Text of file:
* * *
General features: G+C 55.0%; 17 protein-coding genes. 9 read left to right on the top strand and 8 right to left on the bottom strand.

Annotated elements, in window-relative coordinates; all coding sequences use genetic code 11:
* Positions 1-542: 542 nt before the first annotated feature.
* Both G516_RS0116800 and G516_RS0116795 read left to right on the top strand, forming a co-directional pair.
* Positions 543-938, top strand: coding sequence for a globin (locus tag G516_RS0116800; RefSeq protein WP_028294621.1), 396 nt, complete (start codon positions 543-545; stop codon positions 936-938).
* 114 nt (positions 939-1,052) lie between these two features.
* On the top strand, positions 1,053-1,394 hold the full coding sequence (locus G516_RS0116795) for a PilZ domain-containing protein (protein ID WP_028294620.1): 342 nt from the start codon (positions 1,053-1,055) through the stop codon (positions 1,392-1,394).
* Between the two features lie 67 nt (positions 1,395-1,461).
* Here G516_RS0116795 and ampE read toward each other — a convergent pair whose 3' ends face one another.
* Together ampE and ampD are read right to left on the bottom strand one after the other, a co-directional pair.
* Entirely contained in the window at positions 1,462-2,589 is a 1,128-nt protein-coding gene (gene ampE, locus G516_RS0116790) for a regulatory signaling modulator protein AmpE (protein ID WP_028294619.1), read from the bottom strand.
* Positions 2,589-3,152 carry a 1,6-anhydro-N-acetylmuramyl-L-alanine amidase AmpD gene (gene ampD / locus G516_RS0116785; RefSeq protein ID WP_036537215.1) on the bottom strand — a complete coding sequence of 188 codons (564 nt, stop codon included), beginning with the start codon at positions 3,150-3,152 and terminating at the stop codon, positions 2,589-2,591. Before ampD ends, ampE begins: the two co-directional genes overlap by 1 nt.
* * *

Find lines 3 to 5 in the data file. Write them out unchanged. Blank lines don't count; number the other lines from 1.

* Positions 1-542: 542 nt before the first annotated feature.
* Both G516_RS0116800 and G516_RS0116795 read left to right on the top strand, forming a co-directional pair.
* Positions 543-938, top strand: coding sequence for a globin (locus tag G516_RS0116800; RefSeq protein WP_028294621.1), 396 nt, complete (start codon positions 543-545; stop codon positions 936-938).